Above all, there is the privilege of being briefly involved in the lives of others, often with a rapid intensity in residential child care, as assumptions are challenged, and the personal and the professional are re-explored with support. It may be the student who has the persistence to battle for a desk for a young person undertaking exams (aware of the extra pressures for the young man at this time and mindful of research on low educational achievement for children and young people who are ‘looked after and accommodated’) and also the awareness that younger children will need to be supported undertaking homework.

One student conscientiously signed a young person’s reader at the end of each session as they were in the habit of doing for their own daughter, which she knew that schools expected. However, the staff in this particular unit did not seem to be aware of this and so she took this matter further in team meetings to raise discussion as to the importance of this being completed.

When students are placed, they encounter whatever is happening in that setting, as do the young people and staff. They have the advantage, hopefully, of regular supervision to explore what is happening beneath the surface. Why have staff abandoned asking the young people where they are going and are merely noting the clothes that are being worn to be able to provide details when they report the young people as missing? The reluctant student (usual response “I don’t know”) is asked to think further and also to provide the evidence that they are meeting the learning outcomes.

The practice teacher’s observations are invaluable, both for a failing student who seems incapable of sustaining social interaction and for the able student for whom the young people have praise, respond positively and, when the student is observed leading a formal meeting, all seem pleased with the day’s menus as they want the student to do well. Once the practice teacher departs, the more lively debate may start!  If the practice teacher is to form a proper assessment of the student the feedback from the Link Worker, staff and young people is vital.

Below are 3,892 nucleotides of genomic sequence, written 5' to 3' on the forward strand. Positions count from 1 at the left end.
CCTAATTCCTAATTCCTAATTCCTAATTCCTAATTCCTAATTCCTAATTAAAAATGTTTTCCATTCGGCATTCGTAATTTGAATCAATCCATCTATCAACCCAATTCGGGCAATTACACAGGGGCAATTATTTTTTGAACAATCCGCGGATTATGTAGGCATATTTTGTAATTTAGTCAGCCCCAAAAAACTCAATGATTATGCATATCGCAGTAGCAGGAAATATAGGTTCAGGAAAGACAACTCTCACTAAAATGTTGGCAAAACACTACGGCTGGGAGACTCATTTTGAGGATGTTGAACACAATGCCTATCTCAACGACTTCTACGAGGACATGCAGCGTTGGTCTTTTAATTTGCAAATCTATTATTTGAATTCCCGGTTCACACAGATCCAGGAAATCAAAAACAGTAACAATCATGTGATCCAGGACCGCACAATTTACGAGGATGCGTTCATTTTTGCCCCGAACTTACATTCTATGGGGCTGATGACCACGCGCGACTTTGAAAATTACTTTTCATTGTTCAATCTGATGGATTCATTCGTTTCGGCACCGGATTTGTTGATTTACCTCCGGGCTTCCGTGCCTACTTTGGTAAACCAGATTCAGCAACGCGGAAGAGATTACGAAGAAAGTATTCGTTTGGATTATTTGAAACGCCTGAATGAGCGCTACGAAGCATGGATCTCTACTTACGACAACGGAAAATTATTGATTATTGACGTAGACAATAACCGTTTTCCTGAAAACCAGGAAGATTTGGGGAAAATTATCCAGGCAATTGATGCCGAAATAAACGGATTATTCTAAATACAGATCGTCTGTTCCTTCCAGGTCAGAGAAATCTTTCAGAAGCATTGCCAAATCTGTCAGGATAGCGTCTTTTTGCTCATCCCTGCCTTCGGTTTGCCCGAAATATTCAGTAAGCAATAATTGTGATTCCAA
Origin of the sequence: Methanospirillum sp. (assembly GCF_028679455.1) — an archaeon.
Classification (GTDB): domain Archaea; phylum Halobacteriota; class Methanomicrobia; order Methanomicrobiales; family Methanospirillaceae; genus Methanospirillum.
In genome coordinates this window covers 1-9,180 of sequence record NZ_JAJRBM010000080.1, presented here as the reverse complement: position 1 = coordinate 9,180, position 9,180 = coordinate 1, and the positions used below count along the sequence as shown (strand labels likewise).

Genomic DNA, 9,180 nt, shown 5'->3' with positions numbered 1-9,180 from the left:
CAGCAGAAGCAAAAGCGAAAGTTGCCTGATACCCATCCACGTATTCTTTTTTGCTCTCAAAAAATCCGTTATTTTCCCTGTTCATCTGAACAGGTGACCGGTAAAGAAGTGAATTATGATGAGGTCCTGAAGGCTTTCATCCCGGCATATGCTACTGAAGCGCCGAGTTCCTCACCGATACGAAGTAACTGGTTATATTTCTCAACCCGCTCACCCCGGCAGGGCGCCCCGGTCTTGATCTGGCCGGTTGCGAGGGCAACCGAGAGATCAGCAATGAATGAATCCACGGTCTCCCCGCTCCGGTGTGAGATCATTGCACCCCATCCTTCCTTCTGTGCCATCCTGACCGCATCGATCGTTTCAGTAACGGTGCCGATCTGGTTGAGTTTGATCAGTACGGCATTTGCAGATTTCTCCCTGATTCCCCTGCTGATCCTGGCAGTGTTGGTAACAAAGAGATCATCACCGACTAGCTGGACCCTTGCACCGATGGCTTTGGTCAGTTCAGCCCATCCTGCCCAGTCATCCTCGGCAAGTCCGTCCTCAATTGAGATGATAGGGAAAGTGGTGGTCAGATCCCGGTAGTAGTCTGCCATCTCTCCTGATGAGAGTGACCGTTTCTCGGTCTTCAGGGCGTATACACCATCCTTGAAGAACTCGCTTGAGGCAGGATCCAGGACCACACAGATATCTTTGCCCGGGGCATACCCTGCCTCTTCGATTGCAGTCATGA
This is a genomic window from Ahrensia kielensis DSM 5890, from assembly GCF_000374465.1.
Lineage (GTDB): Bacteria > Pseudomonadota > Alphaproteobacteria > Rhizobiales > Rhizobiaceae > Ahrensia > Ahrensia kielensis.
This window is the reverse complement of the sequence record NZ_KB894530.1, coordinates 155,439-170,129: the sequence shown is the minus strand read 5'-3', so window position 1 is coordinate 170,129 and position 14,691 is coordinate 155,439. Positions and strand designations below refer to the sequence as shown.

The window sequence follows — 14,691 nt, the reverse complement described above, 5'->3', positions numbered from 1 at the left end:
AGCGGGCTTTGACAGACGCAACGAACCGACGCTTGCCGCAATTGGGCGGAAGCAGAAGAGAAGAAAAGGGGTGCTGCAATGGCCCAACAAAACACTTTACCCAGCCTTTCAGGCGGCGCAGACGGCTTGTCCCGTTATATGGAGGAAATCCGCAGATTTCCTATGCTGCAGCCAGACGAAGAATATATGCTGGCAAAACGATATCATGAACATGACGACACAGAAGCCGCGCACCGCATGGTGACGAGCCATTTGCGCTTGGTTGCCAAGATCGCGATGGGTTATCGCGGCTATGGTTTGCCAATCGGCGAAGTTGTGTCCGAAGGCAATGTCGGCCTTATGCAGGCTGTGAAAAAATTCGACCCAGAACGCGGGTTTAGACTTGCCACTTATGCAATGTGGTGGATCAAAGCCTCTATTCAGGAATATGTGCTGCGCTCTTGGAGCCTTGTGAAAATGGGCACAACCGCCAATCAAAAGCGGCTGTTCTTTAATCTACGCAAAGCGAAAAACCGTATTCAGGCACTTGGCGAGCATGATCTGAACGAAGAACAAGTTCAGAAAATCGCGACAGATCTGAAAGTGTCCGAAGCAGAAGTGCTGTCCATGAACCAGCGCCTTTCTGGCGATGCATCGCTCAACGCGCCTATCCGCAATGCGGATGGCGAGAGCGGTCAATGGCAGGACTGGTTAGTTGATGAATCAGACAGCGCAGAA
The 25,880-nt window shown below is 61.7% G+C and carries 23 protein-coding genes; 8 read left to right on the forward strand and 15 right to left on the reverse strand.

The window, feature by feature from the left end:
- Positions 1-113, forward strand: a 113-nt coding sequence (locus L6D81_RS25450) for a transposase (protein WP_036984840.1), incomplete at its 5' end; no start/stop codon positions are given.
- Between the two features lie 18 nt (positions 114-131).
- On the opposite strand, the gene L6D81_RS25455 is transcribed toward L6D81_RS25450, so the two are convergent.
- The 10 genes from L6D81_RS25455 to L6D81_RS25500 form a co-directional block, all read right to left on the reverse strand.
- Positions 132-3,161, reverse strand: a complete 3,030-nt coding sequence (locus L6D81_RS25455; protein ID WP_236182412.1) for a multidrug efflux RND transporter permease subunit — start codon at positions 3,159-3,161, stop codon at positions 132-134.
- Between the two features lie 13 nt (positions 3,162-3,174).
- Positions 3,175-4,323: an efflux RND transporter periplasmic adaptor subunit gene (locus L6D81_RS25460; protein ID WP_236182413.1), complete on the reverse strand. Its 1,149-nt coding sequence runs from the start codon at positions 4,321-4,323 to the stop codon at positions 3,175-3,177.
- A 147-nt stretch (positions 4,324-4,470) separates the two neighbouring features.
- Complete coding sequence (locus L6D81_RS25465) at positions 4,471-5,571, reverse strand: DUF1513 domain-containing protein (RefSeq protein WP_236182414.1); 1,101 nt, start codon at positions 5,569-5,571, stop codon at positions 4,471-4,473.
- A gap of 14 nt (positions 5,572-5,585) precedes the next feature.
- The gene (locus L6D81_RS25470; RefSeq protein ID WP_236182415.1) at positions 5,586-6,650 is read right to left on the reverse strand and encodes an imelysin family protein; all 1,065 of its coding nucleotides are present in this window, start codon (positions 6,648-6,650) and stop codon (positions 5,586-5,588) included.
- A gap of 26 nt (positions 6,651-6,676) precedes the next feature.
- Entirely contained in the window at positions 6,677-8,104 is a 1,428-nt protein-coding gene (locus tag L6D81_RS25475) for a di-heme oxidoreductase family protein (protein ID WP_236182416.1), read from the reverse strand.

The endings are important and discussed from the outset of placement. Young people know that the student is there for five months, with appropriate reminders and planned, focussed work, negotiated with young people and staff. No empty promises as to future contact, but a sense of shared journeys through different placements. Students struggle with learning at the expense of others, but they need to be sensitive and not exploitative.

We may have been the first baby a midwife delivers; ours may be the first funeral service a nervous minister undertakes. Whatever lies between the certainties of birth and death is dictated by many factors at the structural, the cultural and the personal level. If we are involved with social work students, we need to ensure that they are equipped to be part of the ‘changing lives’ agenda for the twenty-first century, transformed in some way by the lives with whom they connect and the support that they receive to make sense of their professional development.

Penny Forshaw & Theresa Cowe
Practice Learning Team
Glasgow School of Social Work